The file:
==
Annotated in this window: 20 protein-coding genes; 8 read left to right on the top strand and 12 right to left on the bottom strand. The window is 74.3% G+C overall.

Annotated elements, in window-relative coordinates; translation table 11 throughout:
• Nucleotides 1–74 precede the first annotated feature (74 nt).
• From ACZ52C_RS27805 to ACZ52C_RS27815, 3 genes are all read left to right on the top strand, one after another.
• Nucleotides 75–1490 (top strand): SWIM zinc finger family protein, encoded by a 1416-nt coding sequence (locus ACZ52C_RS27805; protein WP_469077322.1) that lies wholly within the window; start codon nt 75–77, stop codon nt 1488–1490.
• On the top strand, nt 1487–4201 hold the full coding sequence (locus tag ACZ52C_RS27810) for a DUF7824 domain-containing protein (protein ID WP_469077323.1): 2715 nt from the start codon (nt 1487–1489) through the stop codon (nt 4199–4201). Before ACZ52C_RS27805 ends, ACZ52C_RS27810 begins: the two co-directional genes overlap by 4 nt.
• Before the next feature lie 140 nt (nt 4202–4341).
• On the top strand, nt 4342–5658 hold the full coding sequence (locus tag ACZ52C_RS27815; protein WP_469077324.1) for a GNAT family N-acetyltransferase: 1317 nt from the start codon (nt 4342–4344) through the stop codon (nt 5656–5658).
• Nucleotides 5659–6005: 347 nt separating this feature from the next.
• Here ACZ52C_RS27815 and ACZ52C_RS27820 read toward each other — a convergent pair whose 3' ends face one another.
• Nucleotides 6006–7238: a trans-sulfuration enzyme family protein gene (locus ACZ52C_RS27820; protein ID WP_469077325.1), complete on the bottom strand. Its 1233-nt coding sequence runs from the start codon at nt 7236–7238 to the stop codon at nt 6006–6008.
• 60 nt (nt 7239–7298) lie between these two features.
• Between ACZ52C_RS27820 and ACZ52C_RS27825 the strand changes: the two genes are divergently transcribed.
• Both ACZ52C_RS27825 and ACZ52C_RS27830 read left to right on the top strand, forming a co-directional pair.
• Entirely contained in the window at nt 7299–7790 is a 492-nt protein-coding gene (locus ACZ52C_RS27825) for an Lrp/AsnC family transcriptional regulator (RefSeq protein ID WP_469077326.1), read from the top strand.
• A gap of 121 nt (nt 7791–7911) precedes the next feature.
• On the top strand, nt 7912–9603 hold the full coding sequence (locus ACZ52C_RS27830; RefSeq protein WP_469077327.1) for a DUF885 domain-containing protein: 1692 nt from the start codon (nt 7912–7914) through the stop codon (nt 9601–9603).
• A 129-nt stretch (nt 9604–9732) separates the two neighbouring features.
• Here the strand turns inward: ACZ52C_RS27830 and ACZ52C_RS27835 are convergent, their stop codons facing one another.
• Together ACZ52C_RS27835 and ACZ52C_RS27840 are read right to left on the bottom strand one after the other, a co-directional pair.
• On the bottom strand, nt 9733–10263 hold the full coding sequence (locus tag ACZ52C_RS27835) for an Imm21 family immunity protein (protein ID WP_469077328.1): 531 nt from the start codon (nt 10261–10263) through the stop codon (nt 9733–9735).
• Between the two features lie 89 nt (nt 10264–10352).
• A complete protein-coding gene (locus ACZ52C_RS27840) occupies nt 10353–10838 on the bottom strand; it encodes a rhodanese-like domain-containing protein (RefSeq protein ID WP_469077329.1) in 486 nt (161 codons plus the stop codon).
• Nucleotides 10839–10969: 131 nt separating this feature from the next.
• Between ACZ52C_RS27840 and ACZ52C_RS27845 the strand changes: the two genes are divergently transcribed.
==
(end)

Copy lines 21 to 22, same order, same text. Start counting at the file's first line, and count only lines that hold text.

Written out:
• On the bottom strand, nt 9733–10263 hold the full coding sequence (locus tag ACZ52C_RS27835) for an Imm21 family immunity protein (protein ID WP_469077328.1): 531 nt from the start codon (nt 10261–10263) through the stop codon (nt 9733–9735).
• Between the two features lie 89 nt (nt 10264–10352).